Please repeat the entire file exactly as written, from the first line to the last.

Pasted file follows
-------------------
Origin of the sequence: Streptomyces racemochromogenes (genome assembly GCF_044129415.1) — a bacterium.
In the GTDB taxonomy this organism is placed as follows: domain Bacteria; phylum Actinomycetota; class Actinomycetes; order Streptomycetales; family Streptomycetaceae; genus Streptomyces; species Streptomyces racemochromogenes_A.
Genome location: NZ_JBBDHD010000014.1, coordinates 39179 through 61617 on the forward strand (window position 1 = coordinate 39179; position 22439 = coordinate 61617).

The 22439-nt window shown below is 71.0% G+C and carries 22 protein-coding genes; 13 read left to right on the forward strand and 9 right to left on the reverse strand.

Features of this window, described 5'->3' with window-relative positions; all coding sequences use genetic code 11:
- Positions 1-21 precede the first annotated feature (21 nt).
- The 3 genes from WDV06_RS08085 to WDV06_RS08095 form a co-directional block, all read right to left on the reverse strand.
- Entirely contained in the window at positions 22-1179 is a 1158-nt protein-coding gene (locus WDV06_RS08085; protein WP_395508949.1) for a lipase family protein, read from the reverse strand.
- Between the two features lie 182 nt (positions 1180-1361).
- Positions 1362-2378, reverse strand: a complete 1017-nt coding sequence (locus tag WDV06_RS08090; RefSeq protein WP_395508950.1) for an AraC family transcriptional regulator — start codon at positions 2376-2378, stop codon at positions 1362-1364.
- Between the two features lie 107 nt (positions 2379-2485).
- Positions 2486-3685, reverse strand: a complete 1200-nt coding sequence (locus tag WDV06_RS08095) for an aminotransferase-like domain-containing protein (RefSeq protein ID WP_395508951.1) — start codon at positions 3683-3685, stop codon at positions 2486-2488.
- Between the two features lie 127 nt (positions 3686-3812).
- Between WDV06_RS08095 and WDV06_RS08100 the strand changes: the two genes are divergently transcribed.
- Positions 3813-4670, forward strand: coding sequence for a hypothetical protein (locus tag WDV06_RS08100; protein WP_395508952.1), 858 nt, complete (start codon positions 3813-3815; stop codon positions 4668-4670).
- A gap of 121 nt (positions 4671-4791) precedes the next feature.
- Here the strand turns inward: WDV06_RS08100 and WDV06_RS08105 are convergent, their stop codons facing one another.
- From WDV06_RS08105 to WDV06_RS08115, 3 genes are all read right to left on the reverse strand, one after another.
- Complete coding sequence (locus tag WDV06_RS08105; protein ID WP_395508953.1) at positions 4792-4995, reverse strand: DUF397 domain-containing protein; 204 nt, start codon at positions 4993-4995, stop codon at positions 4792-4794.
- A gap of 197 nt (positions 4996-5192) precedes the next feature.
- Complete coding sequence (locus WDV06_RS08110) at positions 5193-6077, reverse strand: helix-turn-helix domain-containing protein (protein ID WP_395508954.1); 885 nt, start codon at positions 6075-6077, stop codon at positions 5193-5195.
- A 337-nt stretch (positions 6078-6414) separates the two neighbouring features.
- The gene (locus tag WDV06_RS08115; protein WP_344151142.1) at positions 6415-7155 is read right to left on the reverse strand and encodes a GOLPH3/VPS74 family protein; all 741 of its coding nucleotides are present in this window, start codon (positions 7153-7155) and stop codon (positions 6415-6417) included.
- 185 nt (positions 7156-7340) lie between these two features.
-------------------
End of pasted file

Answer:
Origin of the sequence: Streptomyces racemochromogenes (genome assembly GCF_044129415.1) — a bacterium.
In the GTDB taxonomy this organism is placed as follows: domain Bacteria; phylum Actinomycetota; class Actinomycetes; order Streptomycetales; family Streptomycetaceae; genus Streptomyces; species Streptomyces racemochromogenes_A.
Genome location: NZ_JBBDHD010000014.1, coordinates 39179 through 61617 on the forward strand (window position 1 = coordinate 39179; position 22439 = coordinate 61617).

The 22439-nt window shown below is 71.0% G+C and carries 22 protein-coding genes; 13 read left to right on the forward strand and 9 right to left on the reverse strand.

Features of this window, described 5'->3' with window-relative positions; all coding sequences use genetic code 11:
- Positions 1-21 precede the first annotated feature (21 nt).
- The 3 genes from WDV06_RS08085 to WDV06_RS08095 form a co-directional block, all read right to left on the reverse strand.
- Entirely contained in the window at positions 22-1179 is a 1158-nt protein-coding gene (locus WDV06_RS08085; protein WP_395508949.1) for a lipase family protein, read from the reverse strand.
- Between the two features lie 182 nt (positions 1180-1361).
- Positions 1362-2378, reverse strand: a complete 1017-nt coding sequence (locus tag WDV06_RS08090; RefSeq protein WP_395508950.1) for an AraC family transcriptional regulator — start codon at positions 2376-2378, stop codon at positions 1362-1364.
- Between the two features lie 107 nt (positions 2379-2485).
- Positions 2486-3685, reverse strand: a complete 1200-nt coding sequence (locus tag WDV06_RS08095) for an aminotransferase-like domain-containing protein (RefSeq protein ID WP_395508951.1) — start codon at positions 3683-3685, stop codon at positions 2486-2488.
- Between the two features lie 127 nt (positions 3686-3812).
- Between WDV06_RS08095 and WDV06_RS08100 the strand changes: the two genes are divergently transcribed.
- Positions 3813-4670, forward strand: coding sequence for a hypothetical protein (locus tag WDV06_RS08100; protein WP_395508952.1), 858 nt, complete (start codon positions 3813-3815; stop codon positions 4668-4670).
- A gap of 121 nt (positions 4671-4791) precedes the next feature.
- Here the strand turns inward: WDV06_RS08100 and WDV06_RS08105 are convergent, their stop codons facing one another.
- From WDV06_RS08105 to WDV06_RS08115, 3 genes are all read right to left on the reverse strand, one after another.
- Complete coding sequence (locus tag WDV06_RS08105; protein ID WP_395508953.1) at positions 4792-4995, reverse strand: DUF397 domain-containing protein; 204 nt, start codon at positions 4993-4995, stop codon at positions 4792-4794.
- A gap of 197 nt (positions 4996-5192) precedes the next feature.
- Complete coding sequence (locus WDV06_RS08110) at positions 5193-6077, reverse strand: helix-turn-helix domain-containing protein (protein ID WP_395508954.1); 885 nt, start codon at positions 6075-6077, stop codon at positions 5193-5195.
- A 337-nt stretch (positions 6078-6414) separates the two neighbouring features.
- The gene (locus tag WDV06_RS08115; protein WP_344151142.1) at positions 6415-7155 is read right to left on the reverse strand and encodes a GOLPH3/VPS74 family protein; all 741 of its coding nucleotides are present in this window, start codon (positions 7153-7155) and stop codon (positions 6415-6417) included.
- 185 nt (positions 7156-7340) lie between these two features.